When starting out, remember that you don’t need to go overboard with objectives. Ensure also that you have the means to take frequent and accurate measurements – a single, robust analytics platform should supply you with everything you need to track your performance against objectives.

3. Decide upon your content types and themes
Your research should provide, at the very least, a jumping-off point for content types and themes. At this point, you should start by setting a framework for your content verticals. Here’s what that might look like:

In this case, you would have four content verticals:

From there, you can expand on your verticals by adding content themes. The themes you choose will dictate the topics you cover, the conversations you have with tenants, and the overall narrative of your community and brand. Designating themes is also exclusionary – it dictates what you will not cover, what you will not discuss, and what is not reflective of your community and brand. For example:

Once properly defined as above, you can transform your content verticals and themes into a fully-fledged content library.

4. Set up your content library
Executing a communications plan obviously requires ongoing content production, but you can streamline the process of creating and publishing content with a library. Some articles are topical, and apply only to a given day or week or month, but others are ‘evergreen’, meaning that they can be created once and reused whenever needed. Building information posts are a good example of evergreen content. Even ‘unexpected’ updates, though partially unexpected, can be templated. For instance, you never know when an elevator is going to break down, but you can be sure it will happen at some point. Best to have your notification ready for that eventuality.

Your content library is the storehouse for your evergreen content. Our CMS, Iris, comes with an inbuilt library, allowing you to store a virtually endless number of content templates and archived posts. You can even categorise these posts and assign them to specific team members. This makes the maintenance of your content templates quick and easy.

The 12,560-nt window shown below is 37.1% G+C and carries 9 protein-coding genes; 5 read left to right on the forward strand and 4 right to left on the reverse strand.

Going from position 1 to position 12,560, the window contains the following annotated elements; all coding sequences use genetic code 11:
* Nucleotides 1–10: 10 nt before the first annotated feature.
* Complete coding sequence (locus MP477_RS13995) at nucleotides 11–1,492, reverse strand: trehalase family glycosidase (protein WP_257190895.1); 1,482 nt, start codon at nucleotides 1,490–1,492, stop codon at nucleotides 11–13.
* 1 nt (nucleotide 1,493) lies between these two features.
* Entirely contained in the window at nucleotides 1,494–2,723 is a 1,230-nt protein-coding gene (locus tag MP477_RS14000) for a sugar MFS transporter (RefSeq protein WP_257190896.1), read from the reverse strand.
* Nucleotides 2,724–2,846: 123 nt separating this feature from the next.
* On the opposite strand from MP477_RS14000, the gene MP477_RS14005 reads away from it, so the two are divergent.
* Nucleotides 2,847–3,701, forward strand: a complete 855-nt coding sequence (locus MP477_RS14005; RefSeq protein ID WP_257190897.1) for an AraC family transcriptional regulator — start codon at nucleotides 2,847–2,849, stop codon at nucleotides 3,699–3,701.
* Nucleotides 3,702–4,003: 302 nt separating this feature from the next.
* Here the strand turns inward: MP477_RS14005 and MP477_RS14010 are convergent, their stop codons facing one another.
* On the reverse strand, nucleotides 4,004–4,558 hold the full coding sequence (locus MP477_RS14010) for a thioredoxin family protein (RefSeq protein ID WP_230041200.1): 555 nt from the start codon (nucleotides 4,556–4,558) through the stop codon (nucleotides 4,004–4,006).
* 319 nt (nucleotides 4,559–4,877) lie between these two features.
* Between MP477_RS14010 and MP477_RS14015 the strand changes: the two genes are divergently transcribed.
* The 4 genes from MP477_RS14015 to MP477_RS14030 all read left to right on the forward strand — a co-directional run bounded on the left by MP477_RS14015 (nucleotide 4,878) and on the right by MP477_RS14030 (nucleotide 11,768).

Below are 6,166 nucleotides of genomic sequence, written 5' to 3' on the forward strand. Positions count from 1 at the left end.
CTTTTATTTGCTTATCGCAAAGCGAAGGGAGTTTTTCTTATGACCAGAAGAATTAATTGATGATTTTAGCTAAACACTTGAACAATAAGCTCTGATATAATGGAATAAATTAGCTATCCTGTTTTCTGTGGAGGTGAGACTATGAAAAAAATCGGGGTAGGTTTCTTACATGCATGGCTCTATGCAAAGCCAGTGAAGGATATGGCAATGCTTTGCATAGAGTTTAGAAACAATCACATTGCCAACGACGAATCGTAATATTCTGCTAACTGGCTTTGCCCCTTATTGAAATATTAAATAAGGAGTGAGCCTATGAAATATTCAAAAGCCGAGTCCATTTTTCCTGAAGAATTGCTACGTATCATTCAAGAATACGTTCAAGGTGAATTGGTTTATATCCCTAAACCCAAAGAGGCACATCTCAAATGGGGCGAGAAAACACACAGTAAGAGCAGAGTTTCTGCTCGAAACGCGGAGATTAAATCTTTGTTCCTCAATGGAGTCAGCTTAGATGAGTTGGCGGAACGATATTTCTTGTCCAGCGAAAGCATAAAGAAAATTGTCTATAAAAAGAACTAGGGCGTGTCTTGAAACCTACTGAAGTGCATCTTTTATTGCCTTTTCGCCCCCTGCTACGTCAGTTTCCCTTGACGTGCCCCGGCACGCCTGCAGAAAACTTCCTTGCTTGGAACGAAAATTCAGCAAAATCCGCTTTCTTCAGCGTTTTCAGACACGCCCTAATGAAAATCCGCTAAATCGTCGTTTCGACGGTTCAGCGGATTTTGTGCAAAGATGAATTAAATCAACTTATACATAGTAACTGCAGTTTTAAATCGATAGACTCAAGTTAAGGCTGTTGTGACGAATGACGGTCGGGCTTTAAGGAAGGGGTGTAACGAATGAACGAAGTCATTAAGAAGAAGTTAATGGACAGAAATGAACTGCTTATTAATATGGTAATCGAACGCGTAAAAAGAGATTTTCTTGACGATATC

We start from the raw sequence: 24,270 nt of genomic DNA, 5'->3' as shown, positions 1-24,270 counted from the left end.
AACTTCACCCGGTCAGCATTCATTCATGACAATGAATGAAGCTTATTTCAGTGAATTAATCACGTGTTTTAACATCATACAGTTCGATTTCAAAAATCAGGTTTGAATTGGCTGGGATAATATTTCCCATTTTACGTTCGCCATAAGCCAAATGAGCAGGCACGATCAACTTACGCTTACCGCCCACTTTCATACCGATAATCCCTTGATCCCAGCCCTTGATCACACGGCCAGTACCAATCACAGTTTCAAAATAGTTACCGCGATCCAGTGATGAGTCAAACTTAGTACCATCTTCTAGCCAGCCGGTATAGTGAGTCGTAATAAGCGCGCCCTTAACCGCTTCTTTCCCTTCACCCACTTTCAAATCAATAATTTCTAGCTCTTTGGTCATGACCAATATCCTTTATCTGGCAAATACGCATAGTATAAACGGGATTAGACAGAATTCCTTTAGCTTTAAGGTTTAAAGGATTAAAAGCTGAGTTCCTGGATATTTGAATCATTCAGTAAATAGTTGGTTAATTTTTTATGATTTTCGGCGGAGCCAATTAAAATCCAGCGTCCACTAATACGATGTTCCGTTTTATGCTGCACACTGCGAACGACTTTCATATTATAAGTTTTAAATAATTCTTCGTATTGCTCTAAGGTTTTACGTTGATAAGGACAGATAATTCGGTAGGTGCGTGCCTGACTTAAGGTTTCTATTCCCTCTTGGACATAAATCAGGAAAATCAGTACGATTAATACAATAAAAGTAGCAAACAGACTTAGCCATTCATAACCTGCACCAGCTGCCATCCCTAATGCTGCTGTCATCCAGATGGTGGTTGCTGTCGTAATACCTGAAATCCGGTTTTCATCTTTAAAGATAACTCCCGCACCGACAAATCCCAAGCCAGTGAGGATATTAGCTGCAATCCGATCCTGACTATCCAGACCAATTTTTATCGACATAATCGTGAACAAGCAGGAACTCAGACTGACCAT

What’s the alternative to a good CMS? You can use organisational tools such as Monday, Asana, or Trello to host your content library. Otherwise, a good old-fashioned excel spreadsheet will do the trick. To begin with, you need only allow for the following columns:

It may be time consuming at first to set your content library up, but it will streamline your content production and publication process considerably over the long term. 

5. Set your ideal publishing schedule
As said in section three, your publishing schedule will be determined by the volume of content your team can reasonably produce. Generally speaking, a makeshift producer can create one to two pieces of original content per week, of about 500 words each, assuming the plan from which they work has been adequately set. Of course, you have now set up your objectives, your content verticals, and your themes – so your nominated producer should be ready to go.

A publishing schedule is a weekly guideline for production, and not the final calendar that will guide you day-to-day. We’ll use the publishing schedule to create our final calendar in step seven.

Here is what a sample schedule might look like for you, using the parameters we’ve set above. It assumes that one producer is creating two pieces of content per week.

It’s important to note that when it comes to a communications plan, quality is the ultimate goal. One good piece of communication per week, of any type, is better than five bad pieces. Consider also that more content means more promotion, which means bulky newsletters. 

It’s a truism of content marketing that more time is spent producing content than promoting it, and ensuring it is read. So err on the side of promotion. Make sure you’re putting your beautiful, compelling content in the hands of as many users as possible. 

6. Secure and employ promotional mechanisms
The best way to make sure your content is read by as many users as possible is through the use of promotional mechanisms. Your tenant experience platform solution may only offer a newsletter email function – ours is omnichannel, which means you have many different mechanisms through which to promote your content and get tenants to your platform. You can use one, two, or any combination of channels – and all of them are managed using Iris.